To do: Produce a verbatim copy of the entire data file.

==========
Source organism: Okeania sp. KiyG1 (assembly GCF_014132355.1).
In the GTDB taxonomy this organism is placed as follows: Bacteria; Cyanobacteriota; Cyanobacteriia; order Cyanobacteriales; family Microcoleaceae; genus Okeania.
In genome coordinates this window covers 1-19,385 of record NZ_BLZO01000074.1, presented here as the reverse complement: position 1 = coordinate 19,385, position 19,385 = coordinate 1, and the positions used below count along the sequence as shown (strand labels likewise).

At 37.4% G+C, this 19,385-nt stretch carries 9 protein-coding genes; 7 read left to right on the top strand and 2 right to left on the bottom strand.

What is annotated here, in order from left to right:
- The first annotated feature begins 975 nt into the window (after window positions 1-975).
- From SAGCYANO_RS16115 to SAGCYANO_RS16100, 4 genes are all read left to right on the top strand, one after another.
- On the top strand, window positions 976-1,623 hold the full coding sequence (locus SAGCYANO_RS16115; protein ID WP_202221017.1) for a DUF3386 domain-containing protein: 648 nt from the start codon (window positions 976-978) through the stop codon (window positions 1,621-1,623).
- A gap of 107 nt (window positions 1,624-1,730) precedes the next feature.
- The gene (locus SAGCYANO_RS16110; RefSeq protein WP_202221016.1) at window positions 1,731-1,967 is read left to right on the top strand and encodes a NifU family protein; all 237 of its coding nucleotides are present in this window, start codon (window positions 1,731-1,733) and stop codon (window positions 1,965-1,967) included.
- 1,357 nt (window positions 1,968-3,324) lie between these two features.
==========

Source organism: Okeania sp. KiyG1 (assembly GCF_014132355.1).
In the GTDB taxonomy this organism is placed as follows: Bacteria; Cyanobacteriota; Cyanobacteriia; order Cyanobacteriales; family Microcoleaceae; genus Okeania.
In genome coordinates this window covers 1-19,385 of record NZ_BLZO01000074.1, presented here as the reverse complement: position 1 = coordinate 19,385, position 19,385 = coordinate 1, and the positions used below count along the sequence as shown (strand labels likewise).

At 37.4% G+C, this 19,385-nt stretch carries 9 protein-coding genes; 7 read left to right on the top strand and 2 right to left on the bottom strand.

What is annotated here, in order from left to right:
- The first annotated feature begins 975 nt into the window (after window positions 1-975).
- From SAGCYANO_RS16115 to SAGCYANO_RS16100, 4 genes are all read left to right on the top strand, one after another.
- On the top strand, window positions 976-1,623 hold the full coding sequence (locus SAGCYANO_RS16115; protein ID WP_202221017.1) for a DUF3386 domain-containing protein: 648 nt from the start codon (window positions 976-978) through the stop codon (window positions 1,621-1,623).
- A gap of 107 nt (window positions 1,624-1,730) precedes the next feature.
- The gene (locus SAGCYANO_RS16110; RefSeq protein WP_202221016.1) at window positions 1,731-1,967 is read left to right on the top strand and encodes a NifU family protein; all 237 of its coding nucleotides are present in this window, start codon (window positions 1,731-1,733) and stop codon (window positions 1,965-1,967) included.
- 1,357 nt (window positions 1,968-3,324) lie between these two features.